bold

adjective
\ ˈbōld How to pronounce bold (audio) \

Essential Meaning of bold

1 : not afraid of danger or difficult situations The area was settled by bold [=brave, courageous] pioneers. Few politicians have been bold enough to oppose the plan to cut taxes.
2 : showing or needing confidence or lack of fear It's a bold plan that might fail. Hiring a novice was a bold move.
3 : very confident in a way that may seem rude or foolish He punished the bold child for talking back. He was/made so bold as to guarantee a victory. [=he confidently guaranteed a victory] I'd like to offer a few criticisms, if I may be so bold.

Full Definition of bold

 (Entry 1 of 2)

1a : fearless before danger : intrepid bold settlers on some foreign shore— William Wordsworth
b : showing or requiring a fearless daring spirit a bold plan
2 : impudent, presumptuous punishing a bold child for talking back If I may be so bold, I'd like to make a few suggestions.
3 obsolete : assured, confident
4 : sheer, steep bold cliffs
5 : adventurous, free a bold thinker
6 : standing out prominently bold headlines
7 : being or set in boldface bold lettering

bold

noun

Definition of bold (Entry 2 of 2)

: boldface printed in bold

Other Words from bold

Adjective

boldly \ ˈbōl(d)-​lē How to pronounce bold (audio) \ adverb
boldness \ ˈbōl(d)-​nəs How to pronounce bold (audio) \ noun

Examples of bold in a Sentence

Adjective Few politicians have been bold enough to oppose the plan to cut taxes. It's a bold plan that might fail. Hiring a novice was a bold move. He punished the bold child for talking back. I'd like to offer a few criticisms, if I may be so bold. She wore a dress with bold stripes. The painting is done in bold colors.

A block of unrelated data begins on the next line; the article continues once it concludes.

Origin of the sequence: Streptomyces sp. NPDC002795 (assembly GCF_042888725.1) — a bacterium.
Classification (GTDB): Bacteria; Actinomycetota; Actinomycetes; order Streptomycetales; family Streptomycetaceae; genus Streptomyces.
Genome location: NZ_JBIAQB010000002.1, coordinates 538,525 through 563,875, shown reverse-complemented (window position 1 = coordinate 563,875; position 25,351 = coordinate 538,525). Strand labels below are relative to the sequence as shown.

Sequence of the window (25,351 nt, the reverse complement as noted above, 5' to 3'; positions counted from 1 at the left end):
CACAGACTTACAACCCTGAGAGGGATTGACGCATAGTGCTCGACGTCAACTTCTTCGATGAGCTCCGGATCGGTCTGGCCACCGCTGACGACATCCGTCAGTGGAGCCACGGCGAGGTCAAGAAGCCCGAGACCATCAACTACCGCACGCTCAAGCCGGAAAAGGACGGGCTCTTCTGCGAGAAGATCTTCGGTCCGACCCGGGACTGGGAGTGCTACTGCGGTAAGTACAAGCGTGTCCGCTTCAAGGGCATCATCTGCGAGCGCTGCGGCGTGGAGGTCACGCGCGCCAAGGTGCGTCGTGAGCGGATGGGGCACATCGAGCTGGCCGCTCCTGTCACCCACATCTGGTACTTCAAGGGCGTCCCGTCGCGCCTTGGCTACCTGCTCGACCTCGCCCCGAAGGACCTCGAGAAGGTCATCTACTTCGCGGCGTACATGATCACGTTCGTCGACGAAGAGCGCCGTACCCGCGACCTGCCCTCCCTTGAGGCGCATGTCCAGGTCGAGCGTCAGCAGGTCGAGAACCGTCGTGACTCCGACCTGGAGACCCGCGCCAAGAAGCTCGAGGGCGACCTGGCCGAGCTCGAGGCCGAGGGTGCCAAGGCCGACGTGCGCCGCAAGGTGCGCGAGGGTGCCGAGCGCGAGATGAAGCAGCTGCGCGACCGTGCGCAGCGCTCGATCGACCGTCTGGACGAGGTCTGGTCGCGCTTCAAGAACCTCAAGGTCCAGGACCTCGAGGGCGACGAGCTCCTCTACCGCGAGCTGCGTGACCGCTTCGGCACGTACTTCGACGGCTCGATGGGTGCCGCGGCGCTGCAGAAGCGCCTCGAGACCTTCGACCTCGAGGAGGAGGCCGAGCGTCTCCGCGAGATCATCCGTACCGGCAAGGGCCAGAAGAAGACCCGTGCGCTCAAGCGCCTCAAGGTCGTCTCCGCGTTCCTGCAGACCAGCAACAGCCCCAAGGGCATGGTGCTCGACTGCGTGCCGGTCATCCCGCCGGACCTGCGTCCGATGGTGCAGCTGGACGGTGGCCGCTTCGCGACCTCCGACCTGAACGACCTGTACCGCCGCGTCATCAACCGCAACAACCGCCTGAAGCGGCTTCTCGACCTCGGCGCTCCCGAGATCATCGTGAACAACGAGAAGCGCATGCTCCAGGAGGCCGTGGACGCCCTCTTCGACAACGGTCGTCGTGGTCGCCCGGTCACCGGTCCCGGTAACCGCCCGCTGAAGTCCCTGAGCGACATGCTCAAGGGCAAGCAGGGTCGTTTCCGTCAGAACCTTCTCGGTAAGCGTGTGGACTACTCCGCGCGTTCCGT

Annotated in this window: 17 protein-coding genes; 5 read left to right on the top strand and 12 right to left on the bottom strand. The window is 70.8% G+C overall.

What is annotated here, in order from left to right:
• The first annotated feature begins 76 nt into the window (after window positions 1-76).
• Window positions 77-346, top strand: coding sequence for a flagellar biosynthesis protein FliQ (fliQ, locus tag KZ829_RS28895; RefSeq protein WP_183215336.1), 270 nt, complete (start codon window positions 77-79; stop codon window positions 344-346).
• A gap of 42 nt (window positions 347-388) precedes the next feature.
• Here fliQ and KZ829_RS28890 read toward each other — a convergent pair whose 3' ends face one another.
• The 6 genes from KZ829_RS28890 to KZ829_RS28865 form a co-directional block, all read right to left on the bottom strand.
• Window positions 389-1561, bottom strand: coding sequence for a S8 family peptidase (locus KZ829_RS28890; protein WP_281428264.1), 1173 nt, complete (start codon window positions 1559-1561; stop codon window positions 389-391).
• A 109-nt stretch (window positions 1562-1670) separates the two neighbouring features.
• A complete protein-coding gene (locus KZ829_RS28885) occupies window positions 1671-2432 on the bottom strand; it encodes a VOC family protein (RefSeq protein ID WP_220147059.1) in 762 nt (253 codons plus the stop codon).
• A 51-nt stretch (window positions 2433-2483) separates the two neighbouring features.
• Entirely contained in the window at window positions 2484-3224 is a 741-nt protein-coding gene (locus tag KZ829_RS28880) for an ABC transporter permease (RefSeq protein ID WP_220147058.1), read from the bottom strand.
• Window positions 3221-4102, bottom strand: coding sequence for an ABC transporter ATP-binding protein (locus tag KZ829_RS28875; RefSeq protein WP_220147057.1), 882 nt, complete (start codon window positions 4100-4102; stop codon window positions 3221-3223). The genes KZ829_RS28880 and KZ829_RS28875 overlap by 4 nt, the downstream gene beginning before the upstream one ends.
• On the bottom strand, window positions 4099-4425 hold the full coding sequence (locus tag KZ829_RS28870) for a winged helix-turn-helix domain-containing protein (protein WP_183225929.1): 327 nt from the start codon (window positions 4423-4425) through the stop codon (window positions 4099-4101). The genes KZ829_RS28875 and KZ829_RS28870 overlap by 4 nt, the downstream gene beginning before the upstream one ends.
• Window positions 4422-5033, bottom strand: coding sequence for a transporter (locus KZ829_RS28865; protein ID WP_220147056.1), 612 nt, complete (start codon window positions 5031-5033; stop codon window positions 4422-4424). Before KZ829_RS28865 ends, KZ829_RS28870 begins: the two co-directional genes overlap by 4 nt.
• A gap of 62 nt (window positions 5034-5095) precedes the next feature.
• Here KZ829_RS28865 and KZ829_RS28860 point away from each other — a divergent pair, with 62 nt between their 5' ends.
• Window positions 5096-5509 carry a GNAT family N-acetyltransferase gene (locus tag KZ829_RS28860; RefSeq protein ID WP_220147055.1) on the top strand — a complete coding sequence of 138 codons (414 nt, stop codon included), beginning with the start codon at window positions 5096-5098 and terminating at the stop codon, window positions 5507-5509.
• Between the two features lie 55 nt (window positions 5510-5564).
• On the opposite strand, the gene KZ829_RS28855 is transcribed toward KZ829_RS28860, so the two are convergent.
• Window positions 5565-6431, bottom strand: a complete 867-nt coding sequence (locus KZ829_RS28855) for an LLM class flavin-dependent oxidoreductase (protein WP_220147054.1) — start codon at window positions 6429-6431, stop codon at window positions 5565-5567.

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Recent Examples on the Web: Adjective Rowing Blazers and Fila have teamed up for a series of bold, cheery and wild pieces including this fleece pullover. Marques Harper Deputy Features Editor, Los Angeles Times, 15 Dec. 2021 The bare-bones interface uses special characters in a simple formatting language called Markdown to bold, italicize, or otherwise transform text—a way of encouraging writers to keep their hands on the keyboard and their minds on their work. Julian Lucas, The New Yorker, 13 Dec. 2021 And while the cosmetic capsule is inspired by the bold, flirty and vibrant regency-era makeup seen on the blockbuster Netflix show, Phillippe and McGrath met in a very 2021 way ⁠— through Instagram DMs! Brittany Talarico, PEOPLE.com, 10 Dec. 2021 Fitness doesn't always come cheap, but this big, bold, and beautiful treadmill scored 8/10 in our review, and the subscription is more affordable than a gym. Gear Team, Wired, 30 Nov. 2021 His art is bold, vivid, and made of sacred messages for hoods forgotten, people erased, and Black joy to dance on walls and pins and shirts. Jeneé Osterheldt, BostonGlobe.com, 24 Nov. 2021 Huge mice bold enough to chase people crawled through cabinets. David Calvert, ProPublica, 15 Nov. 2021 This big man or woman on campus is bold, affable and eminently likeable. Sara L. Schneider, Robb Report, 7 Nov. 2021 Stewart hones in on the punk-rock motif with a shimmering black smoky eye, bold, brown brows, and a rosy pink lip seen in the second and third photo of Abergel's carousel. Talia Gutierrez, Allure, 5 Nov. 2021 Recent Examples on the Web: Noun Here’s the full list of 2021 winners, with U.S. restaurants in bold: 1. Elena Kadvany, San Francisco Chronicle, 5 Oct. 2021 If nothing else, coaches are coaching more aggressively against the Chiefs to try to keep up and fortune favors the bold. Los Angeles Times, 20 Sep. 2021 Here’s a look at the first start by the 17 rookie quarterbacks, with first-round picks in bold and asterisks denoting replacement players during a strike season. Brad Biggs, chicagotribune.com, 27 Sep. 2021 If fortune favors the bold, let the words of Rashee Rice serve as an example. Joseph Hoyt, Dallas News, 25 Sep. 2021 Fortune — or at least a literary culture attuned to grand ambitions and turned on by gestures of transgression — favors the bold. New York Times, 30 Aug. 2021 On the other hand, there’s outspoken Americana luminary Jason Isbell, who on Aug. 9 took a bold and then-lonely stand that fans would have to show proof of vaccination to get into any of his shows, effective immediately. Chris Willman, Variety, 19 Aug. 2021 Beekman’s curated inventory of rentable jewels includes iconic pieces like Cartier’s diamond panther earrings, a set of bold jeweled Verdura cuffs, and the Bird on a Rock brooch that Jean Schlumberger designed for Tiffany’s. Jill Newman, Town & Country, 29 June 2021 Honestly, if people still made AIM away messages, this would be mine (written in impact bold, of course). Carolyn Twersky, Seventeen, 14 June 2021